Chile: From protest to insurgency

Every protest against inequality, or the perceived assault on former “equality” and the arrogance and blindness of politicians, is today a potential spark for rebellion and insurrection. Today it is chile, lebanon, hong kong; just yesterday, it was ecuador, haiti, nicaragua, france. And if we push back the calendar to the beginning of this century, then it may rightfully be said, with Alain Badiou, that we live in times of riots.

Yet, we believe that there is more at stake here than an “awakening of history” or the need for “political organisation” capable of transforming riots into insurrections and history. But this something more we will have to return to in a future post.

For now, news from Chile’s growing insurrection …

Chile under a state of emergency

A las barricadas (21/10/2019)

Since Saturday, Chile has lived under a state of emergency in 5 regions of the country. The military is patrolling the streets and there are reports of police and military abuse of all kinds. After a week of protests due to the fare rise for public transport, President Piñera wanted to pull off a “coup d’etat” and end the protests on the fast track. Not only has he not succeeded, but he has opened a crisis in the country of great proportions. Tomorrow [today], Monday, an attempt will be made to carry out a general strike, initiated by the port unions. To follow the events of Chile, the following twitter tweets are recommended:


There is an environment of psychosis environment in the air, fueled by the media, with organised looting of distribution chains, banks or markets and also attacks on police stations and banking centers. However, in neighborhoods won by drug traffickers, there is fighting among those at the bottom, giving the feeling of chaos. These cases are used to justify the presence of the military in the street. At the moment there are 3 dead in a fire [as of today, 8 dead, with five more dead found in a burnt warehouse; The Guardian 20/10/2019] and more than 700 people arrested.

In this climate, leftist organisations also intend to move forward. The port unions announced a strike from Monday on, to which they will try to bring other labour sectors together, in a national strike. This crisis may end up breaking the bipartisan center-right and center-left system that has governed the country since the end of the dictatorship.

In Chile, some libertarian organisations have set out manifestos:

Before the social revolt registered during the last days in the Chilean region, the Santiago Anarchist Federation declares:

1- We are witness to the collapse of the neoliberal experiment, thousands of voices echo in the streets demanding dignity. This outbreak is not accidental, it is the dignified response of the people to the precariousness of our lives, the looting of nature, the devastation of territories and ecosystems.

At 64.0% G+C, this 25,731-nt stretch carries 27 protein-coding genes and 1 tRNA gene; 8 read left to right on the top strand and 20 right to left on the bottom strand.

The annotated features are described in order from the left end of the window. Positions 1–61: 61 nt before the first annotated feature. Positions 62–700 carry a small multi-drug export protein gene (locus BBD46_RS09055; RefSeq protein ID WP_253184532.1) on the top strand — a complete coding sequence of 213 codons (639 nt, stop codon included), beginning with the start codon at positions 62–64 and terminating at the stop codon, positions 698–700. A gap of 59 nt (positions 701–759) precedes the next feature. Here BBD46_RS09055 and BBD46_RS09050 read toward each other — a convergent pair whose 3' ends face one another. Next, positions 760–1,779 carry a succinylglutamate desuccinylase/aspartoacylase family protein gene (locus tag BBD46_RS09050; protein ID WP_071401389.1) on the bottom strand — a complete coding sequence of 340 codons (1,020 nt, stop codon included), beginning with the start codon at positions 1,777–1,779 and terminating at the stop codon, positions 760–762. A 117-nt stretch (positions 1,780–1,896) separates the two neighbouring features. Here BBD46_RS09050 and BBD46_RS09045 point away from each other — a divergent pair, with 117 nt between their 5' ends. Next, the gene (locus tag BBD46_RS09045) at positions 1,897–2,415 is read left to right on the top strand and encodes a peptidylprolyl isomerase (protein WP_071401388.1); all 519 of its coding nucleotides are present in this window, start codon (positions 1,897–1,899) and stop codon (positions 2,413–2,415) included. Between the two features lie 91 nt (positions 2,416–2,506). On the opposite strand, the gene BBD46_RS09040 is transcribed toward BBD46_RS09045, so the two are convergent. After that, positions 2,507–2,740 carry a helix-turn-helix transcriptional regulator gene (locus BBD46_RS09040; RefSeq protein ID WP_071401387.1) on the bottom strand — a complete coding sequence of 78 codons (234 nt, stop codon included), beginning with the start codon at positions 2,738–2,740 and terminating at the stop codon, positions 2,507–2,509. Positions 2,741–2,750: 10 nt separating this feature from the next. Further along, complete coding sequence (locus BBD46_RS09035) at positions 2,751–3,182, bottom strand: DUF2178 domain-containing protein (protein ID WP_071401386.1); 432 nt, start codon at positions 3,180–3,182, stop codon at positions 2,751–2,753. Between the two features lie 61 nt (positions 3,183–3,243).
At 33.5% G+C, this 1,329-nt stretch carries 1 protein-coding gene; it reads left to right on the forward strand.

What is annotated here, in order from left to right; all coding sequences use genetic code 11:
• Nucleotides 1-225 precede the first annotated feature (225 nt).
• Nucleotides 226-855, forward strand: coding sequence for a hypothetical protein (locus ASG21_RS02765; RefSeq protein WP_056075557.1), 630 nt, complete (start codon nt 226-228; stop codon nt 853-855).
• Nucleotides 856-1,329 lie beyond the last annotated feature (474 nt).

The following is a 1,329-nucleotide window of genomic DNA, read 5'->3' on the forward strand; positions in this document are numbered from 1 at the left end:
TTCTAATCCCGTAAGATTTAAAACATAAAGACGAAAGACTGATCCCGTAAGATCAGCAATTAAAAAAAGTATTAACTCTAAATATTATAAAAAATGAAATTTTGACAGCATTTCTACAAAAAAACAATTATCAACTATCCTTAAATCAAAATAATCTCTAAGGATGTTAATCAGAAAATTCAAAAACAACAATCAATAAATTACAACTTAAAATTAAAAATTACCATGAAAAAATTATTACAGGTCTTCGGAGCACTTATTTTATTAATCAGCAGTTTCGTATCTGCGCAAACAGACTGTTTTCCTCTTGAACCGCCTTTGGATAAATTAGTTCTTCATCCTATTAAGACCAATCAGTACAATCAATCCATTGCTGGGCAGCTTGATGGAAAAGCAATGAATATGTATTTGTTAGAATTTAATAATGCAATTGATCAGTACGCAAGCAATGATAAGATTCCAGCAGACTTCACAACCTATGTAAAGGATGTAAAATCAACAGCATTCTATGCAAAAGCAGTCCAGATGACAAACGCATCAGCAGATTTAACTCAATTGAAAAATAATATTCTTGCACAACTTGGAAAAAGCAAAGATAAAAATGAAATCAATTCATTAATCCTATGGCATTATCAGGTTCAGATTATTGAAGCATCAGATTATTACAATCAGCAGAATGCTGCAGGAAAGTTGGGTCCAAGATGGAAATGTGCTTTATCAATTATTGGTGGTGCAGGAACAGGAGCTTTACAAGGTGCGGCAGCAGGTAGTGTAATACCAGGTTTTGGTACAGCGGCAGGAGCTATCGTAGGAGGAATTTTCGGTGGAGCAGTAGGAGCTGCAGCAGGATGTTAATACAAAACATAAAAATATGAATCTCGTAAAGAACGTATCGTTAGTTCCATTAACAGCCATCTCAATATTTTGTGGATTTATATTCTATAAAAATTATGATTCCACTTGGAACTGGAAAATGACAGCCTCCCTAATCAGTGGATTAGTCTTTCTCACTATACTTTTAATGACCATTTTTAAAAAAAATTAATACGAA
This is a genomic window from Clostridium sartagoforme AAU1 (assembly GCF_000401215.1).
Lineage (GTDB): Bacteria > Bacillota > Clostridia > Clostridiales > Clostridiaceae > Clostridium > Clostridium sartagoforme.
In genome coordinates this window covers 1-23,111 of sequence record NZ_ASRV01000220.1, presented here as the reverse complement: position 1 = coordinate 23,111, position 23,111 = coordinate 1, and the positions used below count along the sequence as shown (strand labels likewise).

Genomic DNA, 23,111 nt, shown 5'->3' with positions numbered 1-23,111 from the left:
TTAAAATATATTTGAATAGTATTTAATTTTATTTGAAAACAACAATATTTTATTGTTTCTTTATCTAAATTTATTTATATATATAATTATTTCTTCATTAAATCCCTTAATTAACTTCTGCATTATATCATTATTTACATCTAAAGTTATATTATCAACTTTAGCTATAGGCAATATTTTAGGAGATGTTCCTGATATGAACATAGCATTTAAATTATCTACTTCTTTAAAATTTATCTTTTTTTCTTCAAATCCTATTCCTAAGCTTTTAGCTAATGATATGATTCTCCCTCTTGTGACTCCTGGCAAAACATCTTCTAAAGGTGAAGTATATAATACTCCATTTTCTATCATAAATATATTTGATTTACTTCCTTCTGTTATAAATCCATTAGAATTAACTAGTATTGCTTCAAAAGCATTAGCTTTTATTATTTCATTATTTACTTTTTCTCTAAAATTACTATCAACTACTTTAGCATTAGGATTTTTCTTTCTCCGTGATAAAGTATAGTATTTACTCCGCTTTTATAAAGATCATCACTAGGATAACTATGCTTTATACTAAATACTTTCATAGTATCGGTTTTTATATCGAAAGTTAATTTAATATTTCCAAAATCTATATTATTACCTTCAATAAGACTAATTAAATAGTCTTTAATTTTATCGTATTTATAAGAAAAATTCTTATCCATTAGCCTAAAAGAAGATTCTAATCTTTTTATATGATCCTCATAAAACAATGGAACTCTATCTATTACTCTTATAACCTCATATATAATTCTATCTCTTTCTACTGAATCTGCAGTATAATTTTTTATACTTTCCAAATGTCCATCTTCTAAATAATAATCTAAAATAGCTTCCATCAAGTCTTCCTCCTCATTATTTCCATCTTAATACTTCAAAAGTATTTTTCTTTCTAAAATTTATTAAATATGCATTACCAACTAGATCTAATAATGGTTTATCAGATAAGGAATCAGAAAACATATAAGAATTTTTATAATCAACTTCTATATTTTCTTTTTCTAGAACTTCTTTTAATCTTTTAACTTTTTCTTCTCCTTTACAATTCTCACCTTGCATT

The struggle that has been unleashed in the streets is not only because of the increase in the price of the underground, but for all of the years of humiliation, deprivation and mockery by the bourgeoisie. Today peoples have risen in all territories, dignity will never again be taken from us.

This social fire was produced by the recurring and rebellious action of secondary students, who have been subjected to the militarisation of their educational spaces. Young people without fear, full of rebellion and courage, have generated this spark that has burned “the oasis of democracy” in Latin America.

2- The government’s response has been the most savage and extreme repression; decreeing the state of emergency and night curfew, and in turn, having filled the streets of their lackeys, police and militias, they have once again pointed their weapons against our class.

We will not be intimidated. Yesterday, Saturday, all the territories resisted in the streets, ignoring state terrorism. Full of courage we have protected our populations from unleashed repression.

Unfortunately the repression has hit us hard; thousands of arrests, injured and dead people, has been the balance of terror launched on our peoples. Again the minions of the State/Capital have fired against the peoples in struggle, fulfilling their historical role of defending the bourgeoisie and their property when the class demands their rights; they will be eternally despised.

3- It has become absolutely necessary to articulate autonomous and grassroots organisations; assemblies and territorial coordination are the organisational spaces that we must raise up in order to project the fight and prevent this social explosion from being co-opted by political parties, who in a faint-hearted and opportunistic way have been absent from the streets and have only yelled through social networks. The construction of organised community is necessary in order to strengthen our struggles and to parry those who have sold us for positions of power.

4 – We call to maintain the mobilization and making a qualitative leap by calling the GENERAL STRIKE, which allows us to articulate the different sectors in struggle; students, settlers, workers and marginalized. The struggle will deliver to us what the bourgeoisie denies us. We call to continue fighting to advance the recovery of our social rights, eliminate the AFPs, abolish the water code, reject the Social Integration Law and the TPP-11, socialize the transportation system and put an end to laws and measures repressive such as; safe classroom, anti-terrorism law, state internal security law, State of Exception and curfew.

Clear the streets of the police!

General Strike Now!

To root Anarchism!

To build organized community!

Long live the struggle of the peoples!